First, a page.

The architecture of the temple is a curious mix of Moorish, Greco-Roman and Indian design. Encapsulated forever in a moment in time is the odd, misplaced figurine of Kellie in his planter's suit and topee among the sixty deities on the temple roof.

    Few temples around the country actually owe their existence to a colonial expatriate like this insignificant temple in the outskirts of Batu Gajah.

    And obviously the Hindu temple held enough fascination for William Smith to build a secret tunnel connecting the temple and his house.

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    Kellie's Castle 2

    by wufei Updated Apr 30, 2004

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    Kellie's Castle

    Continue from Kellie's Castle 1

    The "Kellas House"
    Because of his fascination with the Hindu religion and the Indian culture, Smith's plans was for this house to share similar architecture to those of Madras, with all its bricks and tiles imported from India.

    He even employed a big group of Indian laborers to build his dream house, to keep the Kellas House authentically Indian. The mansion is accessible from the main road through a bridge running across a stream.

    But it was not only the cost of importing material and laborers from abroad that made the house so fascinating to fascinate locals and travelers alike.

    Among the many amazing things about Kellie's Castle include an elevator (unheard of in Malaya in those days, the one built in Kellie's Castle is the first in Malaya) which connects right up to the top floor and the existence of two tunnels that run under the river nearby. One of these tunnels connects to the Hindu temple some distance away to the main house.

    On the second floor, Smith planned to build an indoor tennis court -- an ambitious project even by today's standards. On the highest floor, there is a rooftop courtyard for parties.

    This castle was to be the hub for entertaining wealthy colonial planters who have settled in Malaya. His house was so unique that it was even mentioned in the London Financier newspaper on 15 September 1911.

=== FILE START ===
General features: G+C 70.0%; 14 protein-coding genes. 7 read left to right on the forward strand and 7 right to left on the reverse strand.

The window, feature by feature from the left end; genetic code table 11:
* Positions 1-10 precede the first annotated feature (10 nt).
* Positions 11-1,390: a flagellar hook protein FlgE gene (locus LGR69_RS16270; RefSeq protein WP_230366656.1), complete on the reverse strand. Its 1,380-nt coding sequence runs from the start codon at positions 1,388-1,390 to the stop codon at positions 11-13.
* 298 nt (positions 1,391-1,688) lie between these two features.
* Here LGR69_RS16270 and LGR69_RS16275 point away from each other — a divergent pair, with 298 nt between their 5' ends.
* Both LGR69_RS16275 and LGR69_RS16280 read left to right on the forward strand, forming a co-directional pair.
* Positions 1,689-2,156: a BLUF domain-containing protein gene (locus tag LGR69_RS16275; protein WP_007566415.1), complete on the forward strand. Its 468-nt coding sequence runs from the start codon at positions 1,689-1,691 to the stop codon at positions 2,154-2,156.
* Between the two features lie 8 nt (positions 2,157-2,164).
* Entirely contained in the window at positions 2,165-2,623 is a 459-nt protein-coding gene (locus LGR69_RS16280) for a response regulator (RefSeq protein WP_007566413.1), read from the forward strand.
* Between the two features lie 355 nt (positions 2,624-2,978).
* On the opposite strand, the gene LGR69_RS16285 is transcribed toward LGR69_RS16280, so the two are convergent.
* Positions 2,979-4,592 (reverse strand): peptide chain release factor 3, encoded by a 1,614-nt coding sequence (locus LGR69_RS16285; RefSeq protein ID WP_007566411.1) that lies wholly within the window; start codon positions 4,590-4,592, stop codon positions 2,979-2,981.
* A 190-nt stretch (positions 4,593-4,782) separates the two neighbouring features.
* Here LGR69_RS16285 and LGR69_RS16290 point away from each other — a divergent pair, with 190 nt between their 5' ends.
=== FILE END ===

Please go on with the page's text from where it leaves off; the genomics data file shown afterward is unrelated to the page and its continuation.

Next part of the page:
Tragedy!
    Unfortunately for Smith, tragedies struck soon after the construction of the Kellas House begin. A virulent strain of the "Spanish flu" spread from Europe to Asia soon after World War I ended in Europe, killing many of the workers in Kellas Estate. Another seventy workers constructing Smith's dream castle also became victims of the flu. Smith, who has already spent a fortune on his house, lost a lot of money because of this.

    Continue ....... Kellie's Castle 3

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    Kellie's Castle 1

    by wufei Updated Apr 30, 2004

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    Kellie's Castle

    For many years, Kellie's Castle has been shrouded in mystery thicker than the undergrowth surrounding the building. Today, it is a restored and meticulously maintained tourist attraction.

    A Symbol of LOVE...
    Kellie's Castle which is located in Batu Gajah, Perak may not be as famous as the Taj Mahal in Agra, India, but both buildings have many other similarities.

    Just as the Taj Mahal represented the undying love of a Moghul King, Shah Jahan for his wife Mumtaz Mahal, Kellie's Castle too has a tragic love story of its own. Kellie's Castle, built by a Scottish planter called William Kellie Smith as a castle of love for his wife. Smith himself was from a small town in Scotland known as Kellas.

    In 1890, at the age of 20, he arrived in the then undeveloped Malaya. Here, he met an estate owner called Alma Baker, who had won concessions from the state government to clear 360 hectares of forests in Perak.

    With the substantial profits made from his business venture with Alma Baker, Smith started planting rubber trees and dabbled in the tin mining industry. In time, he became the owner of Kinta Kellas Estate and the Kinta Kellas Tin Dredging Company.

    Now with his fortune made, he returned home to marry his Scottish sweetheart, Agnes, and brought her over to Malaysia in 1903. The following year, the couple was blessed with a daughter named Helen.

    For many years after that, Agnes tried to conceive, but to no avail. William Smith desperately wanted a son and heir to take over his empire in the Malay Isles. After many years, Agnes finally gave birth to a son called Anthony in 1915.

    The birth of his child was the start of even greater success for William Smith. To celebrate Anthony's birth, William Smith decided to expand on his mansion. Smith started planning for a huge castle which he planned to call Kellas House, after his hometown in Scotland.

    Continue....Kellie's Castle 2